The challenges facing Newark’s public schools were underscored this week with the release of sobering PARCC scores that showed only a small fraction of students in New Jersey’s largest district meeting the state’s new testing benchmarks.
Only half of New Jersey students taking the new online tests met PARCC’s grade-level “expectations,” according to statewide results released last month by the Christie administration.
With statewide district-by-district numbers just now being released, Newark’s scores were among the most anticipated given both the district’s size and its high profile.
The results released Tuesday night didn’t provide a very flattering snapshot, to be sure, with passing rates as low as 5 percent on some high school math tests. The highs were just 28 percent in other sections, including Grade 7 language arts, while most passing rates were in the lower 20s and teens.
Newark Schools Superintendent Chris Cerf, the state’s former education commissioner who helped usher in the new tests, released the data at a sparsely attended meeting of the local school board.
He said the results should be a “clarion call” for the district to improve. At the same time, he faced questions from the audience about the effectiveness of his reforms and about the new test itself.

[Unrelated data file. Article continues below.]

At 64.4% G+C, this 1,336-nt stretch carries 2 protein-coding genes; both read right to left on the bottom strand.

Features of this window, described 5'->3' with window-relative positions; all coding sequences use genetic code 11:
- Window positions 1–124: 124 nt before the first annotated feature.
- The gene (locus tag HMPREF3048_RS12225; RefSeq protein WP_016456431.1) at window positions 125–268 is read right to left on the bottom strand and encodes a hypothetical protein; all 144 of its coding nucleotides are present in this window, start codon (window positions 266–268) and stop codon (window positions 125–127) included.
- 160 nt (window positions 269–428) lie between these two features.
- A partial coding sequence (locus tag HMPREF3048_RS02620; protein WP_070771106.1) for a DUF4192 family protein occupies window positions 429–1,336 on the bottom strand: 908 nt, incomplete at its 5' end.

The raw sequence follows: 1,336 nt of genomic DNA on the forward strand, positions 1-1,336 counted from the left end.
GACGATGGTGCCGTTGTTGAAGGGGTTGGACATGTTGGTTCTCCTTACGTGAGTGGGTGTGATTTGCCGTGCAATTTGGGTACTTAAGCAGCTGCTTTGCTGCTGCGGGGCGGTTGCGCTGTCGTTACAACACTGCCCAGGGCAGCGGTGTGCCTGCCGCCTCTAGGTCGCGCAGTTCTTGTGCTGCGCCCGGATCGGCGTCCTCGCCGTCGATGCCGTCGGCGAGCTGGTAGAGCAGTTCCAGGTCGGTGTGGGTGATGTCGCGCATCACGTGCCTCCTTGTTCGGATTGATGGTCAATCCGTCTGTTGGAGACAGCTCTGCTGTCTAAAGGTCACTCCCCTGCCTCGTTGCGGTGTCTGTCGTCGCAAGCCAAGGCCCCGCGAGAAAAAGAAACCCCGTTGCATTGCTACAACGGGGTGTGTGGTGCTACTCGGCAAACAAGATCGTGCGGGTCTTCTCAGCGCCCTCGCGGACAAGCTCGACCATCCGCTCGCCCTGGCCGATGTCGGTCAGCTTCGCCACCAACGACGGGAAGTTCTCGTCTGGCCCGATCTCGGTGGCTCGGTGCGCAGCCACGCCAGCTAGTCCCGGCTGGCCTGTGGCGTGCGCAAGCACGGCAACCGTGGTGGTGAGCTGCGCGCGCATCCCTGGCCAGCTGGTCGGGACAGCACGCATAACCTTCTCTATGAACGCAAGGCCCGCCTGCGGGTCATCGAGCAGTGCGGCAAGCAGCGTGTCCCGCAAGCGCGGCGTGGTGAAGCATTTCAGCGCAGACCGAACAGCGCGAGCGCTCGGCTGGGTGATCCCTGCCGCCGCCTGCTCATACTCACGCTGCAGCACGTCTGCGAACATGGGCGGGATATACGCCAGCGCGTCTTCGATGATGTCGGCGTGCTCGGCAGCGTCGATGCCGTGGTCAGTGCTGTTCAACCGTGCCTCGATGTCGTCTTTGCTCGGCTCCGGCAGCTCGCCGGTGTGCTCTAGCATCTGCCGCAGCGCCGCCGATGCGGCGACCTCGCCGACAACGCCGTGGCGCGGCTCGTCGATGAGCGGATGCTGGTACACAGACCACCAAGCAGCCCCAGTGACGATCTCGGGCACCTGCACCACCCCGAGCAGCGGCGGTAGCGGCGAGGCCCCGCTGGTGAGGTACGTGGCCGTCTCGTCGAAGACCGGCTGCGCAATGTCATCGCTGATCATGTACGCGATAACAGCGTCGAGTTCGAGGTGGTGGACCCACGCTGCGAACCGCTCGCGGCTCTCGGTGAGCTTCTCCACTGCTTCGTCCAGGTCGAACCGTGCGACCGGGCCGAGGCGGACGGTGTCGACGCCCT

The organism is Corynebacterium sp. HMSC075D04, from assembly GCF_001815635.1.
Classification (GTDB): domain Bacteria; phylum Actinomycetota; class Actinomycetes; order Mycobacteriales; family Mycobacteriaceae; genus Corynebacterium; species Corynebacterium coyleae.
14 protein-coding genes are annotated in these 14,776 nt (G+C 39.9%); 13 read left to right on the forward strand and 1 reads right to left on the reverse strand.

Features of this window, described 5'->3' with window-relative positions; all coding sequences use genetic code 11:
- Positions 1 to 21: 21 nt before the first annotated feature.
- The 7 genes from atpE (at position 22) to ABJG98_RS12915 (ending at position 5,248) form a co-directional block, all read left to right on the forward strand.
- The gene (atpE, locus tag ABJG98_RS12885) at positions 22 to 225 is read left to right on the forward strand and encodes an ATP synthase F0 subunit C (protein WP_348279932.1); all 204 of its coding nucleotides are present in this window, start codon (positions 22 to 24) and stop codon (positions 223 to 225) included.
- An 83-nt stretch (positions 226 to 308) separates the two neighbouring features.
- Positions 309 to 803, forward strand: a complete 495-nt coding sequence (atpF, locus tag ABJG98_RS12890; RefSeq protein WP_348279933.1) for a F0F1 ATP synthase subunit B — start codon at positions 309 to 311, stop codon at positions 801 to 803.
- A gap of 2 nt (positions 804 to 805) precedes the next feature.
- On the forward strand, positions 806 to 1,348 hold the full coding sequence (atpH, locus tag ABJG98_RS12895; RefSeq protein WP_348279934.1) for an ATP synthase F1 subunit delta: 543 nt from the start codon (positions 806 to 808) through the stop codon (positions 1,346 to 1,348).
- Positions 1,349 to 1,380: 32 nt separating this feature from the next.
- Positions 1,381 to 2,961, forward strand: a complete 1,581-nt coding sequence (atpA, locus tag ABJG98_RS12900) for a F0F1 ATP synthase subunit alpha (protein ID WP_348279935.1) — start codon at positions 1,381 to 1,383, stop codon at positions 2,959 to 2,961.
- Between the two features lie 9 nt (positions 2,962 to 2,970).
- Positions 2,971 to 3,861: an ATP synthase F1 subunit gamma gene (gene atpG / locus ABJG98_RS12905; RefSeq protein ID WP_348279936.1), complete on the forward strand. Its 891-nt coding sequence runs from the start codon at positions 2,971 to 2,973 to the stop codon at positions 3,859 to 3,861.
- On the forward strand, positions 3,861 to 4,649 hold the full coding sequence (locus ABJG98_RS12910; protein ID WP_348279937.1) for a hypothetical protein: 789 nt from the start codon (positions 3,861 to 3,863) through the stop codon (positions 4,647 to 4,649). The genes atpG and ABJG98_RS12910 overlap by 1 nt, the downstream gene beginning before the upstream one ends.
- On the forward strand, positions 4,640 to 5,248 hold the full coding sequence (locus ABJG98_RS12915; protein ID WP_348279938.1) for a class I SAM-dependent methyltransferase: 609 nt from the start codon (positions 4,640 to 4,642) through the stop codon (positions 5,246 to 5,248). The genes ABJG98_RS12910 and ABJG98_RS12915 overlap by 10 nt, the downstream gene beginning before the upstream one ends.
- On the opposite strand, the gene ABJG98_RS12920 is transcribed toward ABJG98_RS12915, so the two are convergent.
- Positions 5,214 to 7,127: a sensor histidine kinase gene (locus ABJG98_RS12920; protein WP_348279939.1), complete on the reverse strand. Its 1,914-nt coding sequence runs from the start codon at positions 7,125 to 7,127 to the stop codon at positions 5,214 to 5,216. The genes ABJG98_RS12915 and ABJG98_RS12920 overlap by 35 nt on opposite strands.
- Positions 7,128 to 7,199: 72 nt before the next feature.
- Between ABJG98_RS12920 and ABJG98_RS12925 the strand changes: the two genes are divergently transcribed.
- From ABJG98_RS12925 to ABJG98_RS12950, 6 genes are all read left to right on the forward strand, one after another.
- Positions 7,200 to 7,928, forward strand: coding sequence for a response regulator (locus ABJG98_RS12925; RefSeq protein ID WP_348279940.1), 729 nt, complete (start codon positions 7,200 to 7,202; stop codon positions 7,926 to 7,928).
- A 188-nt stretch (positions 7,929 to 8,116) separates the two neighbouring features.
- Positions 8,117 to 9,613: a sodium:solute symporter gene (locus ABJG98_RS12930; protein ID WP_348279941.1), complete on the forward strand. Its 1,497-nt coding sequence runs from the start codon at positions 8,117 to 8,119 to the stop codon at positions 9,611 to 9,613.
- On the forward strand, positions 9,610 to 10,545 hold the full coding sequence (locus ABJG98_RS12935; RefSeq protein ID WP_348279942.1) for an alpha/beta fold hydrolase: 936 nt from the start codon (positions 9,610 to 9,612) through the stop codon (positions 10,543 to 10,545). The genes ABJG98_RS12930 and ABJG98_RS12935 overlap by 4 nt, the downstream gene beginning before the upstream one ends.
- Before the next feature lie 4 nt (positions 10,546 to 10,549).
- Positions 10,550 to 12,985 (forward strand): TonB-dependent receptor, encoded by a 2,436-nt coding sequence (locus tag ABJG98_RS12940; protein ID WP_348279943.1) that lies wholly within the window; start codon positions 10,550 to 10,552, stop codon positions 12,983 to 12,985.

“These scores correlate to what we might have predicted based on other data, but they do reveal a very fundamental and indeed challenging truth,” Cerf said Tuesday night. “While roughly half of our students are demonstrating success or are very much in the game in approaching grade level expectations, what that means is roughly half are not.”
District officials described a slew of programs intended to remediate the shortcomings, especially in third-grade and ninth-grade literacy. In each of the grades, just one in five students attained PARCC’s defined grade level.
It wasn’t all bad news at Tuesday’s school board meeting. The PARCC results were released as part of a broader presentation that also detailed efforts to increase preschool enrollment and Cerf’s report that the four-year graduation rates rose to 70 percent in 2015, up from 61 percent in 2011.
Starting this year, the PARCC tests will gain more importance as they become one way to determine whether students get their high school diplomas. Students don’t currently need to pass the PARCC to graduate, but it is one of a half-dozen options for meeting the graduation requirement, a pathway that looks far narrower in Newark when less than half of this year’s seniors even came close to achieving a passing score.
While board members had plenty of questions about what steps are planned to improve the PARCC scores, several thanked Cerf for being more forthcoming than his controversial predecessor, Cami Anderson.And neither board members nor audience members seemed shocked by the test results, with questions focused more on why New Jersey was sticking with a test that was supposed to provide a nationwide measurement of student proficiency but is now used by just six states and Washington, D.C.
“I am dumbfounded why we are continuing to follow a failed test,” parent Veronica Branch told the board, proceeding to describe the lack of a music teacher and other underfunded programs at her local elementary school.
Others told the board that better security is needed at several of the city’s high schools, saying fights have become more commonplace, and another audience member described a shortage of textbooks in even the highest-level classes.